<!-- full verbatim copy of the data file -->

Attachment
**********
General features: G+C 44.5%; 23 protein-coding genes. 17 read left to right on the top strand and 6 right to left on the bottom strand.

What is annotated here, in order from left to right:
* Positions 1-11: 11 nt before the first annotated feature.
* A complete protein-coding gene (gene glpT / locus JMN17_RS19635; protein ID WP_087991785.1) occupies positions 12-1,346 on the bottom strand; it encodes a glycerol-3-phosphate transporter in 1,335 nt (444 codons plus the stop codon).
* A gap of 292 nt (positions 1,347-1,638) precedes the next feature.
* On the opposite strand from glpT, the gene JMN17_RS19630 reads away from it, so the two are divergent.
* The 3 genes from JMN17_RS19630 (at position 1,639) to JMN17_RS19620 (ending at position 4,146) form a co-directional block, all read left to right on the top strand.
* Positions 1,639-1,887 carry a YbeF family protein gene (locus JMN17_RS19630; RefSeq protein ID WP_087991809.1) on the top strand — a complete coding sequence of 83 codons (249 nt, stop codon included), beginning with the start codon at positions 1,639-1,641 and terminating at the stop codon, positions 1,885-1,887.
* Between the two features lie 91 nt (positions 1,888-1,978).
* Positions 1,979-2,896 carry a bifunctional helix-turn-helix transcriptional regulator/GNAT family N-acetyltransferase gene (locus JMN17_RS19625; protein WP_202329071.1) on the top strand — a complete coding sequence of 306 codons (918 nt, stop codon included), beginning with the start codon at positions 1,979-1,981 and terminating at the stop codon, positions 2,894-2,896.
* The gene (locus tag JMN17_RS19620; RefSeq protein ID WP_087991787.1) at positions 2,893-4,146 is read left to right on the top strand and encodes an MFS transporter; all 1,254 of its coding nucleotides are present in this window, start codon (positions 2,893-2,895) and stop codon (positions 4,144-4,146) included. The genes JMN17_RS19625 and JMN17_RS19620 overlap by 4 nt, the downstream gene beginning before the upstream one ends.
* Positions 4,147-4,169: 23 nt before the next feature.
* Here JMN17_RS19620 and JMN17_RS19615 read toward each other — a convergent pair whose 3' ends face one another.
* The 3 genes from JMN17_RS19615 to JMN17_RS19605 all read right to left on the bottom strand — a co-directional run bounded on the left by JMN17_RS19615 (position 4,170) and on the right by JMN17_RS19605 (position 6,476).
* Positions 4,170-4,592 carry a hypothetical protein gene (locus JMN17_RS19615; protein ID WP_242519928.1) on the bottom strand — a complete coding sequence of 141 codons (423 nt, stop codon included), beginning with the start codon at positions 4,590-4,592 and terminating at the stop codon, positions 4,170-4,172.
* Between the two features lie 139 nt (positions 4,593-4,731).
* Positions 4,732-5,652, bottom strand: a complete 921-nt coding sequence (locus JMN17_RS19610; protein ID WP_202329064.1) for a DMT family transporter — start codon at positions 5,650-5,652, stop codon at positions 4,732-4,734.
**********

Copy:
General features: G+C 44.5%; 23 protein-coding genes. 17 read left to right on the top strand and 6 right to left on the bottom strand.

What is annotated here, in order from left to right:
* Positions 1-11: 11 nt before the first annotated feature.
* A complete protein-coding gene (gene glpT / locus JMN17_RS19635; protein ID WP_087991785.1) occupies positions 12-1,346 on the bottom strand; it encodes a glycerol-3-phosphate transporter in 1,335 nt (444 codons plus the stop codon).
* A gap of 292 nt (positions 1,347-1,638) precedes the next feature.
* On the opposite strand from glpT, the gene JMN17_RS19630 reads away from it, so the two are divergent.
* The 3 genes from JMN17_RS19630 (at position 1,639) to JMN17_RS19620 (ending at position 4,146) form a co-directional block, all read left to right on the top strand.
* Positions 1,639-1,887 carry a YbeF family protein gene (locus JMN17_RS19630; RefSeq protein ID WP_087991809.1) on the top strand — a complete coding sequence of 83 codons (249 nt, stop codon included), beginning with the start codon at positions 1,639-1,641 and terminating at the stop codon, positions 1,885-1,887.
* Between the two features lie 91 nt (positions 1,888-1,978).
* Positions 1,979-2,896 carry a bifunctional helix-turn-helix transcriptional regulator/GNAT family N-acetyltransferase gene (locus JMN17_RS19625; protein WP_202329071.1) on the top strand — a complete coding sequence of 306 codons (918 nt, stop codon included), beginning with the start codon at positions 1,979-1,981 and terminating at the stop codon, positions 2,894-2,896.
* The gene (locus tag JMN17_RS19620; RefSeq protein ID WP_087991787.1) at positions 2,893-4,146 is read left to right on the top strand and encodes an MFS transporter; all 1,254 of its coding nucleotides are present in this window, start codon (positions 2,893-2,895) and stop codon (positions 4,144-4,146) included. The genes JMN17_RS19625 and JMN17_RS19620 overlap by 4 nt, the downstream gene beginning before the upstream one ends.
* Positions 4,147-4,169: 23 nt before the next feature.
* Here JMN17_RS19620 and JMN17_RS19615 read toward each other — a convergent pair whose 3' ends face one another.
* The 3 genes from JMN17_RS19615 to JMN17_RS19605 all read right to left on the bottom strand — a co-directional run bounded on the left by JMN17_RS19615 (position 4,170) and on the right by JMN17_RS19605 (position 6,476).
* Positions 4,170-4,592 carry a hypothetical protein gene (locus JMN17_RS19615; protein ID WP_242519928.1) on the bottom strand — a complete coding sequence of 141 codons (423 nt, stop codon included), beginning with the start codon at positions 4,590-4,592 and terminating at the stop codon, positions 4,170-4,172.
* Between the two features lie 139 nt (positions 4,593-4,731).
* Positions 4,732-5,652, bottom strand: a complete 921-nt coding sequence (locus JMN17_RS19610; protein ID WP_202329064.1) for a DMT family transporter — start codon at positions 5,650-5,652, stop codon at positions 4,732-4,734.